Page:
I don’t watch television on Saturday nights. It’s a monastic, ritualistic kind of thing. Not that I’m the Venerable Bede or Pliny the Elder; I don’t sit in the living room, illuminating parchments or writing history. No, Saturday night is a time for quiet contemplation, where I cultivate my aesthetic sense through study while communing with my higher, better self as I seek the life of a true existentialist.
Had you there, didn’t I? No, I don’t contemplate my soul on Saturday nights and neither do I fly to Monte Carlo to play baccarat with Omar Sharif and Prince Albert of Monaco while Silvio Berlusconi holds my coat (Silvio, call me!).
I don’t watch television on Saturday nights because, like death or a world shortage of milk chocolate, I can’t bear to think about it. I’m not talking here about Casualty, though I can’t bear to think about that, either; I mean all of those brain-pulping “light entertainment” shows. Apart from Hole in the Wall, which I loved and which I mourn and which I am excluding from the remit of this particular column.
I mean stuff like The National Lottery: Who Dares Wins. Or Popstar to Opera Star. Or Ant and Dec’s Push the Button. Or absolutely anything with a studio audience. Saturday night telly is one big noisy party to which not only have I not been invited, but I don’t want to be. I’ll just sit here with a special edition Toblerone and my well-thumbed copy of L’Etranger.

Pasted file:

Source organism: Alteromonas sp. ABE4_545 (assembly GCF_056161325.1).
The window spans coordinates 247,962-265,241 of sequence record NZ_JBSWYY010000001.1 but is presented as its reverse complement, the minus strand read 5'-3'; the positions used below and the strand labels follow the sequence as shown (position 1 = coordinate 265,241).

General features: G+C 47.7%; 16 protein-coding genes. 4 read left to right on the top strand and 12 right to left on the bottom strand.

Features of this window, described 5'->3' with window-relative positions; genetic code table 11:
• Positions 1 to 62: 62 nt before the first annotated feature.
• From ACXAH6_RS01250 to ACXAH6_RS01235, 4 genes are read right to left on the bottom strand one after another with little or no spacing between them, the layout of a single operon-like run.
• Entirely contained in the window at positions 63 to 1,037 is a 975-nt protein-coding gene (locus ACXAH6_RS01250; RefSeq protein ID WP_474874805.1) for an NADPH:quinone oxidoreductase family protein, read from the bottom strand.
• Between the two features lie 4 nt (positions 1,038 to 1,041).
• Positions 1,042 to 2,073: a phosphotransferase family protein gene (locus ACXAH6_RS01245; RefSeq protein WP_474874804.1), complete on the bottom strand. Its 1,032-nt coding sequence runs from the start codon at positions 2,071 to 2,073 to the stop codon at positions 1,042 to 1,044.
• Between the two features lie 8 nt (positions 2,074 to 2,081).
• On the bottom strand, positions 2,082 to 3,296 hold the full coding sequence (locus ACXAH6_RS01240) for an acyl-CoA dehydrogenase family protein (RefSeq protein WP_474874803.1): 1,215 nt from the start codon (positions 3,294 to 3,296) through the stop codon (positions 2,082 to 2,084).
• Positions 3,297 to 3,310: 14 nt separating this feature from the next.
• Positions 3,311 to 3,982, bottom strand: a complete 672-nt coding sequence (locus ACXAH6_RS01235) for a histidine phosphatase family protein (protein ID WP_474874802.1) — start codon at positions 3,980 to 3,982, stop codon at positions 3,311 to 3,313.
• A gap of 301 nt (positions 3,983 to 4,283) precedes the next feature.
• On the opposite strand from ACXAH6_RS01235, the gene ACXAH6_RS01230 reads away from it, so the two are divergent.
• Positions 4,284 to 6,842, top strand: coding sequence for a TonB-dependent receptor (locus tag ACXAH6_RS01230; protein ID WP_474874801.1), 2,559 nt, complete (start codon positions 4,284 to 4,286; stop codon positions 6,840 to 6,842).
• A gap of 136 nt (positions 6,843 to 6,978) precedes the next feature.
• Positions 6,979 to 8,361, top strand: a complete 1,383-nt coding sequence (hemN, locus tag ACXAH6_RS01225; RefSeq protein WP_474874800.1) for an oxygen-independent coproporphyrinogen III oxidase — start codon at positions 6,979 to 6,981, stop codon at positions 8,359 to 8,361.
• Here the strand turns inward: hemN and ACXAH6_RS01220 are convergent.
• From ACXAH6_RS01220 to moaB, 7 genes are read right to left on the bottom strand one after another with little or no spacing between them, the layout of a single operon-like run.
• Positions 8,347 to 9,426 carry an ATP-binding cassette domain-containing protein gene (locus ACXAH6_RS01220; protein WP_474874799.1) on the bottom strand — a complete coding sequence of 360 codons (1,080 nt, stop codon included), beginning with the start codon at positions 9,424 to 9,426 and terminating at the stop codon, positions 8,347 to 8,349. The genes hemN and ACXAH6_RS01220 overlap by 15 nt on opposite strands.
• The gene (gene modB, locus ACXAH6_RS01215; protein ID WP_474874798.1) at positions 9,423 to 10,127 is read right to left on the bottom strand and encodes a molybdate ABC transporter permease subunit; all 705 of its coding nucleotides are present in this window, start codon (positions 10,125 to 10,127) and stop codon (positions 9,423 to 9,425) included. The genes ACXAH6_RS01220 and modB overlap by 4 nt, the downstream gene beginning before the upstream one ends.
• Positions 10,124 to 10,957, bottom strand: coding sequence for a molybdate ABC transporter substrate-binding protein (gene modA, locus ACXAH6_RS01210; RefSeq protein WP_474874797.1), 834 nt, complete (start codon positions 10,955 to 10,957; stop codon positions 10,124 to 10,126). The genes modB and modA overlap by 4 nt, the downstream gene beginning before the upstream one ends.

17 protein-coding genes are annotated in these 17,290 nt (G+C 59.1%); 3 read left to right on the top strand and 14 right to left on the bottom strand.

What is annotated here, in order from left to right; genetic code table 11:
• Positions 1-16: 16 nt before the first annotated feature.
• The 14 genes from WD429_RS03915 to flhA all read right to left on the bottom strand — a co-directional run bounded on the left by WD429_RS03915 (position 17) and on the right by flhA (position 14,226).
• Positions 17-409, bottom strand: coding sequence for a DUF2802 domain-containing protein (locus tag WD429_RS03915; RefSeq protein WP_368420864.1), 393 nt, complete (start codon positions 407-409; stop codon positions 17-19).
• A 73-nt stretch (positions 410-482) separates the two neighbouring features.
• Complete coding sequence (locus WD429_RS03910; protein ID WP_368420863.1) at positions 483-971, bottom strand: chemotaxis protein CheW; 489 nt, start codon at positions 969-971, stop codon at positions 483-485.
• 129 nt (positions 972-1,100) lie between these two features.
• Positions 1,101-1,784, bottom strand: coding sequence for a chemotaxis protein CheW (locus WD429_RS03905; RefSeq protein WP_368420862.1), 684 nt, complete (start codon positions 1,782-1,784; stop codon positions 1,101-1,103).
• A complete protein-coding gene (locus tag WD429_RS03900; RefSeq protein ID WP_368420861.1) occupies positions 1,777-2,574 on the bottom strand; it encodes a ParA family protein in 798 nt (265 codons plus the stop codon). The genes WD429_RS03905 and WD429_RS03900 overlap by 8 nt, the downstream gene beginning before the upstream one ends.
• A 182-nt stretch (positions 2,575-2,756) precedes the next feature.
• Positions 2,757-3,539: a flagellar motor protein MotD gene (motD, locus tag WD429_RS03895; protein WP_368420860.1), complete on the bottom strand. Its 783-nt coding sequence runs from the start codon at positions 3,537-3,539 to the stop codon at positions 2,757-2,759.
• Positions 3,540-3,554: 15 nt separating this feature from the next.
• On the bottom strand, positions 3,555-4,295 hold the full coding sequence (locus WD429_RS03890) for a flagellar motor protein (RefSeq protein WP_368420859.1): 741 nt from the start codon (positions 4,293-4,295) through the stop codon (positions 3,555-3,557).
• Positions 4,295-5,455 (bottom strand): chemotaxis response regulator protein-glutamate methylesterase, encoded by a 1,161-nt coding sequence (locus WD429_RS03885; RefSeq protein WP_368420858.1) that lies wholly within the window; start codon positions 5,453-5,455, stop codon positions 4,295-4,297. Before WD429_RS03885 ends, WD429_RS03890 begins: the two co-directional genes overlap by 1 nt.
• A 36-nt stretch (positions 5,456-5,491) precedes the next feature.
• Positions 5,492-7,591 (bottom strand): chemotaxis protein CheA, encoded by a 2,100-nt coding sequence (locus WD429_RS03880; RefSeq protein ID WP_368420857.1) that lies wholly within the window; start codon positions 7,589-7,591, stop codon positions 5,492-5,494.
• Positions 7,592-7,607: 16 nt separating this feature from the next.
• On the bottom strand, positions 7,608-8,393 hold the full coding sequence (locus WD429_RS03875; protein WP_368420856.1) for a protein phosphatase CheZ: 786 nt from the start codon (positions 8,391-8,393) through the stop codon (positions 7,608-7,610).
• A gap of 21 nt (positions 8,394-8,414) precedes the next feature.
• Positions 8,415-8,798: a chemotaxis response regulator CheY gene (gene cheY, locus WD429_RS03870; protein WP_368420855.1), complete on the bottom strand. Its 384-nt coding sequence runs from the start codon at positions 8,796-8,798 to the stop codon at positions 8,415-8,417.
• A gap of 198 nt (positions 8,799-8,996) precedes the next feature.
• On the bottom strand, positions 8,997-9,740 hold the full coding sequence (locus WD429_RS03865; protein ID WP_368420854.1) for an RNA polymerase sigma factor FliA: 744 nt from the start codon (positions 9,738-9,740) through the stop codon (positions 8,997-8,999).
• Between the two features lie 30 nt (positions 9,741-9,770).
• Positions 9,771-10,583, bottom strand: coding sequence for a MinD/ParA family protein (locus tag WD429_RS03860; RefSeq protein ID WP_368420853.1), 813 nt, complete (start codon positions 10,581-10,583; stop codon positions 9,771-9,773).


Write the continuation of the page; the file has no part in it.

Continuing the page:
Saturday-night telly is weird, it’s alien and strange and does things that it would never consider doing on any other night of the week. Can you imagine Total Wipeout on Wednesdays? Not right, is it? It’s as if someone has decided that on Saturday nights we want the TV equivalent of alco-pops and a kebab.
So will my absolute, utter favourite comedian, Lee Mack, change all that with Lee Mack’s All Star Cast on BBC1 this Saturday? And if you don’t agree that he’s the funniest, sharpest, wittiest man on television then we will have to have a little word outside.
It sounds like an old-fashioned variety show of the type I avoided as a kid (Seaside Special, anyone?) so presumably everyone involved is making a conscious decision to return to those big “light ent” shows of the past, the tentpole events of the night that would unite audiences.
All Star Cast has guests, comedy sketches, stand-up and audience participation. It might sound like Hell on toast, but if anyone can turn variety on its head, it’s Mack. He’s a terrific, gifted stand-up and, as anyone who has seen an episode of Would I Lie to You? can attest, he’s quick on his feet. He’s not egregious or smarmy and he’s not offensive, he’s too clever for that.
I hope it works; Mack probably isn’t everyone’s idea of Mr Saturday Night, but I think he’ll bring his own kind of stardust to the strangest TV night of the week.